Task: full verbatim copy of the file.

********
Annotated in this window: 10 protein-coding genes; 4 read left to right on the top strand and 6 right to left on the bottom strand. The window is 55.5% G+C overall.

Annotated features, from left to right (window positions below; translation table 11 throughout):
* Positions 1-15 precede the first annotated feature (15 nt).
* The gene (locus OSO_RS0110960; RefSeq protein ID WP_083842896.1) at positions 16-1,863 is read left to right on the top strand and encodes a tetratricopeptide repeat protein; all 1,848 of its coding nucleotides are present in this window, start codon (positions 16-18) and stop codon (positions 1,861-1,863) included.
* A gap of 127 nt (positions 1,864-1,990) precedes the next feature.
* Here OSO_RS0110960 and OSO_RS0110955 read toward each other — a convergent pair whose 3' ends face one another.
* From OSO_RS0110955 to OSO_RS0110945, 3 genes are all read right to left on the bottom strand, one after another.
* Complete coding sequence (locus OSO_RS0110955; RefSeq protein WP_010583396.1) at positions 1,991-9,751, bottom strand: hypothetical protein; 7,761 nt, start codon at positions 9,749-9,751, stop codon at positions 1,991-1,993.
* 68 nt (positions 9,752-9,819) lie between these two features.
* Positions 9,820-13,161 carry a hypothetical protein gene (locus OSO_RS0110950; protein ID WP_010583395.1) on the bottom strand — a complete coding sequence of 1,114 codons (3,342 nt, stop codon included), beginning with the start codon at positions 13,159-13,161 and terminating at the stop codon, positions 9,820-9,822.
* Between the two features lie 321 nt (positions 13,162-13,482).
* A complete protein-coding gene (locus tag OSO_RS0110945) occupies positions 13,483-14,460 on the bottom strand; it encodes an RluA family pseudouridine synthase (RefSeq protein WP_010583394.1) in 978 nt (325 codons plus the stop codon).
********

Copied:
Annotated in this window: 10 protein-coding genes; 4 read left to right on the top strand and 6 right to left on the bottom strand. The window is 55.5% G+C overall.

Annotated features, from left to right (window positions below; translation table 11 throughout):
* Positions 1-15 precede the first annotated feature (15 nt).
* The gene (locus OSO_RS0110960; RefSeq protein ID WP_083842896.1) at positions 16-1,863 is read left to right on the top strand and encodes a tetratricopeptide repeat protein; all 1,848 of its coding nucleotides are present in this window, start codon (positions 16-18) and stop codon (positions 1,861-1,863) included.
* A gap of 127 nt (positions 1,864-1,990) precedes the next feature.
* Here OSO_RS0110960 and OSO_RS0110955 read toward each other — a convergent pair whose 3' ends face one another.
* From OSO_RS0110955 to OSO_RS0110945, 3 genes are all read right to left on the bottom strand, one after another.
* Complete coding sequence (locus OSO_RS0110955; RefSeq protein WP_010583396.1) at positions 1,991-9,751, bottom strand: hypothetical protein; 7,761 nt, start codon at positions 9,749-9,751, stop codon at positions 1,991-1,993.
* 68 nt (positions 9,752-9,819) lie between these two features.
* Positions 9,820-13,161 carry a hypothetical protein gene (locus OSO_RS0110950; protein ID WP_010583395.1) on the bottom strand — a complete coding sequence of 1,114 codons (3,342 nt, stop codon included), beginning with the start codon at positions 13,159-13,161 and terminating at the stop codon, positions 9,820-9,822.
* Between the two features lie 321 nt (positions 13,162-13,482).
* A complete protein-coding gene (locus tag OSO_RS0110945) occupies positions 13,483-14,460 on the bottom strand; it encodes an RluA family pseudouridine synthase (RefSeq protein WP_010583394.1) in 978 nt (325 codons plus the stop codon).